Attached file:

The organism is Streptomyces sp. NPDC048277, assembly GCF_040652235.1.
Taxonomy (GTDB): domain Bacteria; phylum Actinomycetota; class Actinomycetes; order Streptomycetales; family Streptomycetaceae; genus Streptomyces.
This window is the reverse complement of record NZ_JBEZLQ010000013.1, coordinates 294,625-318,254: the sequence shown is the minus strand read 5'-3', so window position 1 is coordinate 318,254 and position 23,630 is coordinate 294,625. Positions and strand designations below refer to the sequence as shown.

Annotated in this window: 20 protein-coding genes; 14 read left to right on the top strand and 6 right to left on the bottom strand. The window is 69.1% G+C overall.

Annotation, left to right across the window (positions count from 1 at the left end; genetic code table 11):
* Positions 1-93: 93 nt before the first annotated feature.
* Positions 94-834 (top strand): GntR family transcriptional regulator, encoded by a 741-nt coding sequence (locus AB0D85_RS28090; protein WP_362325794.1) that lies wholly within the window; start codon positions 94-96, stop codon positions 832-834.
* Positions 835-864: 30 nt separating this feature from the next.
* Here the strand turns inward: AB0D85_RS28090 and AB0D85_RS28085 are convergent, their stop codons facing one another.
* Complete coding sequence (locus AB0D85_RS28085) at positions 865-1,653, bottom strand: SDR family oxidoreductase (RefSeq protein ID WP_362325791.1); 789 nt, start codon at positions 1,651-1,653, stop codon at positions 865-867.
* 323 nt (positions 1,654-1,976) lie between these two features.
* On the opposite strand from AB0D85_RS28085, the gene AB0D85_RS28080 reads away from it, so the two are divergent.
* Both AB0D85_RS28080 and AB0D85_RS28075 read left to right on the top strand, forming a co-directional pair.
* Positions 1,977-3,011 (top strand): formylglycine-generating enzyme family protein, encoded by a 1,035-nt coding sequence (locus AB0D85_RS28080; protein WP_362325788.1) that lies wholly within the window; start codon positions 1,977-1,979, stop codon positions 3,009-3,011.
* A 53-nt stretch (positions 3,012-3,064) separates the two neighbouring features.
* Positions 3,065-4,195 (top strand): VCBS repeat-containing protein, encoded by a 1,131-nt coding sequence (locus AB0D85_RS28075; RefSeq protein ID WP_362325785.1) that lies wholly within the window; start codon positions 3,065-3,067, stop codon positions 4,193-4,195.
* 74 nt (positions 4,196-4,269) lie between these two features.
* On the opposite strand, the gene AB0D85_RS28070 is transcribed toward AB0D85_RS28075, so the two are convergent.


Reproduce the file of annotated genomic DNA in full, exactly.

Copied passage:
The organism is Streptomyces sp. NPDC048277, assembly GCF_040652235.1.
Taxonomy (GTDB): domain Bacteria; phylum Actinomycetota; class Actinomycetes; order Streptomycetales; family Streptomycetaceae; genus Streptomyces.
This window is the reverse complement of record NZ_JBEZLQ010000013.1, coordinates 294,625-318,254: the sequence shown is the minus strand read 5'-3', so window position 1 is coordinate 318,254 and position 23,630 is coordinate 294,625. Positions and strand designations below refer to the sequence as shown.

Annotated in this window: 20 protein-coding genes; 14 read left to right on the top strand and 6 right to left on the bottom strand. The window is 69.1% G+C overall.

Annotation, left to right across the window (positions count from 1 at the left end; genetic code table 11):
* Positions 1-93: 93 nt before the first annotated feature.
* Positions 94-834 (top strand): GntR family transcriptional regulator, encoded by a 741-nt coding sequence (locus AB0D85_RS28090; protein WP_362325794.1) that lies wholly within the window; start codon positions 94-96, stop codon positions 832-834.
* Positions 835-864: 30 nt separating this feature from the next.
* Here the strand turns inward: AB0D85_RS28090 and AB0D85_RS28085 are convergent, their stop codons facing one another.
* Complete coding sequence (locus AB0D85_RS28085) at positions 865-1,653, bottom strand: SDR family oxidoreductase (RefSeq protein ID WP_362325791.1); 789 nt, start codon at positions 1,651-1,653, stop codon at positions 865-867.
* 323 nt (positions 1,654-1,976) lie between these two features.
* On the opposite strand from AB0D85_RS28085, the gene AB0D85_RS28080 reads away from it, so the two are divergent.
* Both AB0D85_RS28080 and AB0D85_RS28075 read left to right on the top strand, forming a co-directional pair.
* Positions 1,977-3,011 (top strand): formylglycine-generating enzyme family protein, encoded by a 1,035-nt coding sequence (locus AB0D85_RS28080; protein WP_362325788.1) that lies wholly within the window; start codon positions 1,977-1,979, stop codon positions 3,009-3,011.
* A 53-nt stretch (positions 3,012-3,064) separates the two neighbouring features.
* Positions 3,065-4,195 (top strand): VCBS repeat-containing protein, encoded by a 1,131-nt coding sequence (locus AB0D85_RS28075; RefSeq protein ID WP_362325785.1) that lies wholly within the window; start codon positions 3,065-3,067, stop codon positions 4,193-4,195.
* 74 nt (positions 4,196-4,269) lie between these two features.
* On the opposite strand, the gene AB0D85_RS28070 is transcribed toward AB0D85_RS28075, so the two are convergent.